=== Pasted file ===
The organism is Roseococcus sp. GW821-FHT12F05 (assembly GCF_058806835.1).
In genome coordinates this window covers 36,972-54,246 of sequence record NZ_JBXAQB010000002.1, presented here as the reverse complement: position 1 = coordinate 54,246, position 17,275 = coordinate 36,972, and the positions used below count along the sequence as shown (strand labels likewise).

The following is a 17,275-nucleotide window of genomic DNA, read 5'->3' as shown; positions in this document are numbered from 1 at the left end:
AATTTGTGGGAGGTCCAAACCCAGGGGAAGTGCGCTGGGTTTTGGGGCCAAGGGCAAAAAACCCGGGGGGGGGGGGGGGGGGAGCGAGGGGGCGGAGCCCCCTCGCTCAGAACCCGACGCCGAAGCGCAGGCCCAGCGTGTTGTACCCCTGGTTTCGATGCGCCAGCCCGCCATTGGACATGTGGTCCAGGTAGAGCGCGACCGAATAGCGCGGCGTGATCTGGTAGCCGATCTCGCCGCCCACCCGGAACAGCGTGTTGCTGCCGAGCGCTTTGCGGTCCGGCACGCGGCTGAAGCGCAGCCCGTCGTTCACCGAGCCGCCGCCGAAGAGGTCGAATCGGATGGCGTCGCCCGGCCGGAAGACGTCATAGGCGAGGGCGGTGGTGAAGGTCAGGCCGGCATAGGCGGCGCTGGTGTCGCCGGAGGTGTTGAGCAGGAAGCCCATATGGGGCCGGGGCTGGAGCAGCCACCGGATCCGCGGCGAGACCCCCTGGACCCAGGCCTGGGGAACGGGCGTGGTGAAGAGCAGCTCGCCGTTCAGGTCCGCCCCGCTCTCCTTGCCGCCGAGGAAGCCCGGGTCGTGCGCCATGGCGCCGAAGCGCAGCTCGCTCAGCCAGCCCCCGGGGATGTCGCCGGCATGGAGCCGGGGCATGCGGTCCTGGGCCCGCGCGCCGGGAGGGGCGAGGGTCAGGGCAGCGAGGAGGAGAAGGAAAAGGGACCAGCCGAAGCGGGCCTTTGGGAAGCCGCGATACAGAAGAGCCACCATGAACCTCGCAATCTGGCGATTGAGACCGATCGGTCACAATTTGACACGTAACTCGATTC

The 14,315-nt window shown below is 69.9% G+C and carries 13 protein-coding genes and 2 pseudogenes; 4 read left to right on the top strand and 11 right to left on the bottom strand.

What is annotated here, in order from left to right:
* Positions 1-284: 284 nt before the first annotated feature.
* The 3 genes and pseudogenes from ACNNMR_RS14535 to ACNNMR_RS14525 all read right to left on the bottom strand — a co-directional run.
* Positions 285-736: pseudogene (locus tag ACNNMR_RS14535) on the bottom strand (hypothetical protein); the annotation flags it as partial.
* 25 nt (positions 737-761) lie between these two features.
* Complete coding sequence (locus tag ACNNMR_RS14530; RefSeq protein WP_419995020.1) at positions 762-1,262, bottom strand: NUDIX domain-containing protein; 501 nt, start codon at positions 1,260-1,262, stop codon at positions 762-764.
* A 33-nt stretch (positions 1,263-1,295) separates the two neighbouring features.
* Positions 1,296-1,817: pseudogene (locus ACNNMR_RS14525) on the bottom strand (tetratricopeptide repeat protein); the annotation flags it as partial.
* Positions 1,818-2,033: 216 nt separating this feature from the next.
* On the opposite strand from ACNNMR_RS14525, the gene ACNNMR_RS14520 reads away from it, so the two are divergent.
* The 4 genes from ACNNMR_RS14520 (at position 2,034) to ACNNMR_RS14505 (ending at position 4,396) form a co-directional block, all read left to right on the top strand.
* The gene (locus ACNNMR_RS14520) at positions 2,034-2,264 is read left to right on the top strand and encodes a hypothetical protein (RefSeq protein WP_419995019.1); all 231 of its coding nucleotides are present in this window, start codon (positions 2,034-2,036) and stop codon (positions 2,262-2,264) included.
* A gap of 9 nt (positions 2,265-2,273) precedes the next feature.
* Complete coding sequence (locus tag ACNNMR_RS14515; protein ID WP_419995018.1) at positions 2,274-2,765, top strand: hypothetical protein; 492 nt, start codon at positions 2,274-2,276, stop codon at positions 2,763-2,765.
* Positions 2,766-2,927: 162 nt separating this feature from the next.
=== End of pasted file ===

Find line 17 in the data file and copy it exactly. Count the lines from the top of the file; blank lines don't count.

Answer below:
* The gene (locus ACNNMR_RS14520) at positions 2,034-2,264 is read left to right on the top strand and encodes a hypothetical protein (RefSeq protein WP_419995019.1); all 231 of its coding nucleotides are present in this window, start codon (positions 2,034-2,036) and stop codon (positions 2,262-2,264) included.